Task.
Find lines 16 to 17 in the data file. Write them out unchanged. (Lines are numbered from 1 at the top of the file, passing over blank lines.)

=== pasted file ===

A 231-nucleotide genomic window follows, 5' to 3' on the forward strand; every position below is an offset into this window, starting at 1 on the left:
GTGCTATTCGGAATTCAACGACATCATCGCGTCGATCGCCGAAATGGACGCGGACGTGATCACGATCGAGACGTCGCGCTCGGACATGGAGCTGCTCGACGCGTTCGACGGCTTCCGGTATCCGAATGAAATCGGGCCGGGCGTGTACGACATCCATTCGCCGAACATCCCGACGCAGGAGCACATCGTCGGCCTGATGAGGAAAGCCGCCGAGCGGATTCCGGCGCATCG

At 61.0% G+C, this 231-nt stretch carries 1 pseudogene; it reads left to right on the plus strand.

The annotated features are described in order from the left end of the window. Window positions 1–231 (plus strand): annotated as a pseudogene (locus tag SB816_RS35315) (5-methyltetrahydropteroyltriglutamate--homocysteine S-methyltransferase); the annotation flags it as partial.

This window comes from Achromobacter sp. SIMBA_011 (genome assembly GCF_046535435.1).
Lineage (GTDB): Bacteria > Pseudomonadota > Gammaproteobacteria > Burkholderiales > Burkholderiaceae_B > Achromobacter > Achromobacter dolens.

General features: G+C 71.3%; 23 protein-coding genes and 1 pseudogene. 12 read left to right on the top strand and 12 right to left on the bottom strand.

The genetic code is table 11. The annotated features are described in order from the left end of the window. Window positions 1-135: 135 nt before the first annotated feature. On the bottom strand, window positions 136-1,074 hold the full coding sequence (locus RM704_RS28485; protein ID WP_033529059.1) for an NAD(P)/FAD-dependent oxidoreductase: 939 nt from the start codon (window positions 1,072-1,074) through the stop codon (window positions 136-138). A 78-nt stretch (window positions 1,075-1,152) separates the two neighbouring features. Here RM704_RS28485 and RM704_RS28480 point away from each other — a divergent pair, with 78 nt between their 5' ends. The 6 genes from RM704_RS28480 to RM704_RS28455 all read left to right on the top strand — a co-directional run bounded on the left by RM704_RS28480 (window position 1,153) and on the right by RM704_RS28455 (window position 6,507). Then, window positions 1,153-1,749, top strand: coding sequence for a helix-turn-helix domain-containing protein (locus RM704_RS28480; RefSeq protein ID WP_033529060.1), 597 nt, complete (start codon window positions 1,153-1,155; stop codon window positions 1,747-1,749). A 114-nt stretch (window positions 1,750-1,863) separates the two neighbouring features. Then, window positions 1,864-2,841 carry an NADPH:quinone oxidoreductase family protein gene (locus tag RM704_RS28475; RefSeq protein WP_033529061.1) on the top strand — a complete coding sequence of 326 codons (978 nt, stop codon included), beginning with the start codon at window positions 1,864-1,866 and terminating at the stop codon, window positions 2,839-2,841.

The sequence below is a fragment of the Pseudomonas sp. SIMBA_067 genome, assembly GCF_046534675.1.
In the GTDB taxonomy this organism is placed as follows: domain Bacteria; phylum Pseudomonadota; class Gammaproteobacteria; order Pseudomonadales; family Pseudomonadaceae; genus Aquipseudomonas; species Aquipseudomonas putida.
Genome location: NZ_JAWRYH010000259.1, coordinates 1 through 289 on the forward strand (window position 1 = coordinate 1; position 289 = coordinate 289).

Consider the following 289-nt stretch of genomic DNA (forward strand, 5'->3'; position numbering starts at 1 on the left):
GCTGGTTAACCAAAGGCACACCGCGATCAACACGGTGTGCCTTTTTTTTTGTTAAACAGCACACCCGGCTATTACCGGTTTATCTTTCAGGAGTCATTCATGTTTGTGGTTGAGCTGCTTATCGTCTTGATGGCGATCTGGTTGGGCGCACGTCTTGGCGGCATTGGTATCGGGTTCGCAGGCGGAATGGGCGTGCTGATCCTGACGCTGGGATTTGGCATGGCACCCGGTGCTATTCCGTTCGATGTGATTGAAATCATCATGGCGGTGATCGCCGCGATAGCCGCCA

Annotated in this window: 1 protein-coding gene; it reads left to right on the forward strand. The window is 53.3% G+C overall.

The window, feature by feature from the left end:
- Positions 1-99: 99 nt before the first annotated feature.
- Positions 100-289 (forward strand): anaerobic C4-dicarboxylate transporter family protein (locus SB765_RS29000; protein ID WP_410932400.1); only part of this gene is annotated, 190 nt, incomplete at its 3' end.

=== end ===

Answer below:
- Positions 1-99: 99 nt before the first annotated feature.
- Positions 100-289 (forward strand): anaerobic C4-dicarboxylate transporter family protein (locus SB765_RS29000; protein ID WP_410932400.1); only part of this gene is annotated, 190 nt, incomplete at its 3' end.